Percutaneous Microwave Ablation For The Treatment Of Renal Angiomyolipoma: Initial Experience

Resident Mircea Cristescu, M.D., presented a lecture on Percutaneous Microwave Ablation for Renal Angiomyolipoma (AML), as part of Resident Research Day 2014.

Renal AMLs are benign, fat-containing renal neoplasms that pose little risk unless they grow to 4 cm or greater. AMLs of such size can place the patient in jeopardy of a life threatening spontaneous hemorrhage. Surgical removal is an effective but invasive treatment for an otherwise benign condition, but current minimally invasive treatment options such as transarterial embolization have been associated with a need for retreatment or surgical resection in 16-37% of patients.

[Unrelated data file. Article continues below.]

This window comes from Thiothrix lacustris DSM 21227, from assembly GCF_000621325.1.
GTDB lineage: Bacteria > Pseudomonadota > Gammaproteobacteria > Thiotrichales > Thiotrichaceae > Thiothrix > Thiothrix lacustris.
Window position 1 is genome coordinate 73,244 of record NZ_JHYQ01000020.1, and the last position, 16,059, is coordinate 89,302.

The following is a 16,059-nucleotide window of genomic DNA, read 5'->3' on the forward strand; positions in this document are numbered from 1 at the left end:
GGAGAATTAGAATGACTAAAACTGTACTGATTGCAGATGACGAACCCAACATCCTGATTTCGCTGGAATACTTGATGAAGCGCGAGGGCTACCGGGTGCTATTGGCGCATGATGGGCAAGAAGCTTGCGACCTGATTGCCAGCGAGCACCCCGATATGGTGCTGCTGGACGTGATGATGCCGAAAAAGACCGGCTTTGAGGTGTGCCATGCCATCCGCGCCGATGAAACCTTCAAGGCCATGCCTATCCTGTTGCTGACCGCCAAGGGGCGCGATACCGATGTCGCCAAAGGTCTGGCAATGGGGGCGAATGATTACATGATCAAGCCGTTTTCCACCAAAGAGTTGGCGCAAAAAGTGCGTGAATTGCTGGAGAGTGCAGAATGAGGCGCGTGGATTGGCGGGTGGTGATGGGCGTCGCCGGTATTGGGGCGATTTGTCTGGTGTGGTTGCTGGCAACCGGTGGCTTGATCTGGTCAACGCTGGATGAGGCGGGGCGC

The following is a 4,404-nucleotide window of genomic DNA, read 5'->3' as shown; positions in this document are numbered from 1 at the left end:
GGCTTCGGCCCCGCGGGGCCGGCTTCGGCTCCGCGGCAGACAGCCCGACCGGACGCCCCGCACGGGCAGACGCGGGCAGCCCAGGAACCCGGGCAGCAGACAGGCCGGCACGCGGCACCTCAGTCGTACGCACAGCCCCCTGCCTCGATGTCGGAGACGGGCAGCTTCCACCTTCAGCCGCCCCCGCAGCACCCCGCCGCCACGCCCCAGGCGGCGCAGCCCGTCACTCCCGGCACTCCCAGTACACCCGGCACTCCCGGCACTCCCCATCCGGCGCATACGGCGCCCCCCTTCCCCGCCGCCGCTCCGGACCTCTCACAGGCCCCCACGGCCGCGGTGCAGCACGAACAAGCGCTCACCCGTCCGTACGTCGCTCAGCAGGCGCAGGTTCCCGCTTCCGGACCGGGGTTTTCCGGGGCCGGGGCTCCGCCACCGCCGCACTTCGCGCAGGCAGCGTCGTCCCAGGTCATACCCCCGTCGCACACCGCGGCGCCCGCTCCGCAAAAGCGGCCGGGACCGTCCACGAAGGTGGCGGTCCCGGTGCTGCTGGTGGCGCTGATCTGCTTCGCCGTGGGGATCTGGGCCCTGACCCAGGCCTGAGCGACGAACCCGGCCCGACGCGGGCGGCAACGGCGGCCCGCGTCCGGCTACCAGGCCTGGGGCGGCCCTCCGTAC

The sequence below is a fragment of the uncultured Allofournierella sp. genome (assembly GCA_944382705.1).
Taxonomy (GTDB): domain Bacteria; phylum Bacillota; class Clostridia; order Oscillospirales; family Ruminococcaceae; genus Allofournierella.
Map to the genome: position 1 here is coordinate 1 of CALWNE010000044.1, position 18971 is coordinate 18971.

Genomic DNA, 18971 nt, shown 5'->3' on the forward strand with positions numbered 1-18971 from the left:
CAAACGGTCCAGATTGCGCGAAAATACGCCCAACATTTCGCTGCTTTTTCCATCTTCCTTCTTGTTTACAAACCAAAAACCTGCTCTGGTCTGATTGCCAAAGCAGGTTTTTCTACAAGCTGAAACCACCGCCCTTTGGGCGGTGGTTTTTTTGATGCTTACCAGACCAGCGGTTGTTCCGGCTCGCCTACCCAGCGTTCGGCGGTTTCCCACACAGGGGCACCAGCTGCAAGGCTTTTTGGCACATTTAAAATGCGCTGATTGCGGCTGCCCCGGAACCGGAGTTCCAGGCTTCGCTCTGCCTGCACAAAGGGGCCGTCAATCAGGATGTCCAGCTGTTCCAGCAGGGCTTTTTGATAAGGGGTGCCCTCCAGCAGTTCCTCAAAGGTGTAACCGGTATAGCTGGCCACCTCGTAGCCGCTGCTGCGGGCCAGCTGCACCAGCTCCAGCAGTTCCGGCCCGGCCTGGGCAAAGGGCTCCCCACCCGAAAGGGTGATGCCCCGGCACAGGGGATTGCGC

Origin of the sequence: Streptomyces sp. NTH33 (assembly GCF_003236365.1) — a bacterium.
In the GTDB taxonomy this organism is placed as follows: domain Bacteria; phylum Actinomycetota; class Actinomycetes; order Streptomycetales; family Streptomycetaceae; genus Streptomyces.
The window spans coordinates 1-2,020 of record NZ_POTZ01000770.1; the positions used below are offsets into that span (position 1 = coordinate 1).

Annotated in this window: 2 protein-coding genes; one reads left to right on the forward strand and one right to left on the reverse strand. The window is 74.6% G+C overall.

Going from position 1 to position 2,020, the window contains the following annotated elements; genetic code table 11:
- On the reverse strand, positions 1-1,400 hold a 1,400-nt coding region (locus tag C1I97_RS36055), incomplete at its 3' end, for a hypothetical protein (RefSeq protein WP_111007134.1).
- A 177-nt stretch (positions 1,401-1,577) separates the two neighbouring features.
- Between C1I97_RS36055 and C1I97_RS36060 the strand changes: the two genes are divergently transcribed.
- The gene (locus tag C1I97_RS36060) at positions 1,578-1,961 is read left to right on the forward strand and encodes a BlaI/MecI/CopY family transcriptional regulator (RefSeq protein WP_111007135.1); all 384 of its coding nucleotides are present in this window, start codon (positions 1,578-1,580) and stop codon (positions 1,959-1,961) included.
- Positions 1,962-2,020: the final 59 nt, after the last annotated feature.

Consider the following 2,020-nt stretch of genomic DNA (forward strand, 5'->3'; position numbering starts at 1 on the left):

However, microwave (MW) ablation is being increasingly considered as a viable option for a minimally invasive treatment, due to its ability to devascularize and arrest growth of renal AMLs. Over a period from January 2011 to April 2014, Cristescu and the rest of the research team preformed 11 MW ablations on 7 patients, some of whom had previously undergone unsuccessful embolization.

The results of the study were remarkably promising, with no major post-procedural complications. No patients have required retreatment, and all patients have been asymptomatic with a mean follow up duration of 13 months. As for imaging metrics, there was an average reduction in tumor size of 2.9% immediately post-procedure, and a nearly 24% decrease in size at the time of a follow up measurement several months later.

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